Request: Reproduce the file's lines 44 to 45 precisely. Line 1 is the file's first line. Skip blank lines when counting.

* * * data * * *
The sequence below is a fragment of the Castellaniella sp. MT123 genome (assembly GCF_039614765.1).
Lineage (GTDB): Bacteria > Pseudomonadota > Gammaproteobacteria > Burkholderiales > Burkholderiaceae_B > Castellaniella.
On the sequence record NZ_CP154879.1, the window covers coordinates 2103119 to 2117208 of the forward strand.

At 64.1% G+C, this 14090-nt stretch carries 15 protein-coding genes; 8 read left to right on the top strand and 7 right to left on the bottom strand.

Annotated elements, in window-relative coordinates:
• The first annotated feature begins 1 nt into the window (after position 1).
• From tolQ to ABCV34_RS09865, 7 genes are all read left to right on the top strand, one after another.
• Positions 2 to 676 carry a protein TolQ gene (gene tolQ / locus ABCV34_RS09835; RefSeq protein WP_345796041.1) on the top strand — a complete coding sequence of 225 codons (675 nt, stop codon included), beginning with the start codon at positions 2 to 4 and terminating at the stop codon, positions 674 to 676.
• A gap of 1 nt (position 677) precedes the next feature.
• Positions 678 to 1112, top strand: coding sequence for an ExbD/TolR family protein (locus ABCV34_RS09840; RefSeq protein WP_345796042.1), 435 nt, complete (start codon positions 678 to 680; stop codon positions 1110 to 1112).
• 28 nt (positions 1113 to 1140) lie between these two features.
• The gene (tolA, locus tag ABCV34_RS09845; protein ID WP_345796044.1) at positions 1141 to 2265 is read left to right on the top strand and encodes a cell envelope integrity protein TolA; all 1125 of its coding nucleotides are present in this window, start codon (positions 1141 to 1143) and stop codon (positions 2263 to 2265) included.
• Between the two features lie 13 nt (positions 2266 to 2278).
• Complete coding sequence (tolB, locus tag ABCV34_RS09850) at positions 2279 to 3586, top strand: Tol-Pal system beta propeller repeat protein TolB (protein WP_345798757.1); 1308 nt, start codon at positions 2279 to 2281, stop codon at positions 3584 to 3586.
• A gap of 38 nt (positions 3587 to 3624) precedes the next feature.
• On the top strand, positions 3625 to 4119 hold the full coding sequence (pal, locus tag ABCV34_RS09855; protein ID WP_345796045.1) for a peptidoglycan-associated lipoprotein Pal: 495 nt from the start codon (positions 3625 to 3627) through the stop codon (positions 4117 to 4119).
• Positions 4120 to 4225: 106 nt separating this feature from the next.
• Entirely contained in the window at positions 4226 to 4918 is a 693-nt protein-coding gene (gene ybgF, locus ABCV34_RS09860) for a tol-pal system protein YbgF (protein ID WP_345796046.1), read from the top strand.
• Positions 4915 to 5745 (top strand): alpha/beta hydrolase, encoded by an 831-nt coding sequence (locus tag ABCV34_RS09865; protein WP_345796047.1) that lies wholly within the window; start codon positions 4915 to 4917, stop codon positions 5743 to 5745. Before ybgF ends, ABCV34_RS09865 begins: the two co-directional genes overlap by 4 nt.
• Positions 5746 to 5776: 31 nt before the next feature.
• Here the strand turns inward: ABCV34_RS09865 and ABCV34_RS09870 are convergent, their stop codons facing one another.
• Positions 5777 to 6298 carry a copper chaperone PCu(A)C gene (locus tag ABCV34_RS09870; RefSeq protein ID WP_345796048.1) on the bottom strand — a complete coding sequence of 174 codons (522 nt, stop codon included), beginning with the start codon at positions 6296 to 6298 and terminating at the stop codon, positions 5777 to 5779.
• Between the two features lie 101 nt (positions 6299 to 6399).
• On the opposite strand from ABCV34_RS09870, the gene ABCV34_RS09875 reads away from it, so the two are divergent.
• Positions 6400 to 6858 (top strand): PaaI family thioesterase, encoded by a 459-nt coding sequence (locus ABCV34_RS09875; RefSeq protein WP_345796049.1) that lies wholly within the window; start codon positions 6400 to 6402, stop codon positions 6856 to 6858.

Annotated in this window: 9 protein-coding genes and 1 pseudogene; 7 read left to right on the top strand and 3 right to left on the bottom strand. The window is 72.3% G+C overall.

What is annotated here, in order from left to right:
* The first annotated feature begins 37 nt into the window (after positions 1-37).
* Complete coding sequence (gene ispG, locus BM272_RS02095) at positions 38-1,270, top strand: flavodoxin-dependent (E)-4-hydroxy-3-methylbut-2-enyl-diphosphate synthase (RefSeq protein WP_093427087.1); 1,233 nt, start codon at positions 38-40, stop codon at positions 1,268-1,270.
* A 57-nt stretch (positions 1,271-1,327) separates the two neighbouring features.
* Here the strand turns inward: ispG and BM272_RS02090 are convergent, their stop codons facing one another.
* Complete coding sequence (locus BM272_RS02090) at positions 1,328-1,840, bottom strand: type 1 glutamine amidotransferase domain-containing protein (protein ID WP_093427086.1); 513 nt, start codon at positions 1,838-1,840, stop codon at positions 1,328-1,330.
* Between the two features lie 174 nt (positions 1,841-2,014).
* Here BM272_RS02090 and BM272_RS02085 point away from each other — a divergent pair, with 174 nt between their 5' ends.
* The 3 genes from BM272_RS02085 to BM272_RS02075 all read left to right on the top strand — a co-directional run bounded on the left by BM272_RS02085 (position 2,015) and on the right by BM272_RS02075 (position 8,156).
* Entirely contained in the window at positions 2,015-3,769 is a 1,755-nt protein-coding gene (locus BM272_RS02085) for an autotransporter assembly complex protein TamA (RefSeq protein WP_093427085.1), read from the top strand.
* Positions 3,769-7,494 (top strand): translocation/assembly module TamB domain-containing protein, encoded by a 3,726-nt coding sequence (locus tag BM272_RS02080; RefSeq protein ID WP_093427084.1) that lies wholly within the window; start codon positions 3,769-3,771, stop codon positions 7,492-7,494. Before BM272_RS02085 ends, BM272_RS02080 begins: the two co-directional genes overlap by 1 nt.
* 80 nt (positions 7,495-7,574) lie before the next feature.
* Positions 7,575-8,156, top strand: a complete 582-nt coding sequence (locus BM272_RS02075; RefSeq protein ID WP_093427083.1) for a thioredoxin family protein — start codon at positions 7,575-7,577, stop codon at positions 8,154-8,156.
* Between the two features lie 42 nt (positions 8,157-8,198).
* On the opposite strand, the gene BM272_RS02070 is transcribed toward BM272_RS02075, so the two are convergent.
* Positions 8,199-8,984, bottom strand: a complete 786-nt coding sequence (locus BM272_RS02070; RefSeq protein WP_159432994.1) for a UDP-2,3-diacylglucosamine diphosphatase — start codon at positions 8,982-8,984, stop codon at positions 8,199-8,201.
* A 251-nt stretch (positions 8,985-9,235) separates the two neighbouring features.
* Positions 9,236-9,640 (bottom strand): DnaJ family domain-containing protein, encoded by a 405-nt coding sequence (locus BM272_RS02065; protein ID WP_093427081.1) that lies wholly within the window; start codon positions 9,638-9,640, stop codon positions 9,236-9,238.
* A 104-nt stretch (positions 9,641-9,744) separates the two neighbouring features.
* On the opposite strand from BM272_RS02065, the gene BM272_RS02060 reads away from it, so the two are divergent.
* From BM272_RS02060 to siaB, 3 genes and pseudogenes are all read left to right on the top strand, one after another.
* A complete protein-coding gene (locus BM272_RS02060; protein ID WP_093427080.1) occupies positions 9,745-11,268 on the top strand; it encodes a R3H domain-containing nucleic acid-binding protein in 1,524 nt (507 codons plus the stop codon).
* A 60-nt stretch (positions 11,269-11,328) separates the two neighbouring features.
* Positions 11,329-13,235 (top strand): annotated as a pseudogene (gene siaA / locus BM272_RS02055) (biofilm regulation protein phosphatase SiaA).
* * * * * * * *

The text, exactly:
* Positions 9,236-9,640 (bottom strand): DnaJ family domain-containing protein, encoded by a 405-nt coding sequence (locus BM272_RS02065; protein ID WP_093427081.1) that lies wholly within the window; start codon positions 9,638-9,640, stop codon positions 9,236-9,238.
* A 104-nt stretch (positions 9,641-9,744) separates the two neighbouring features.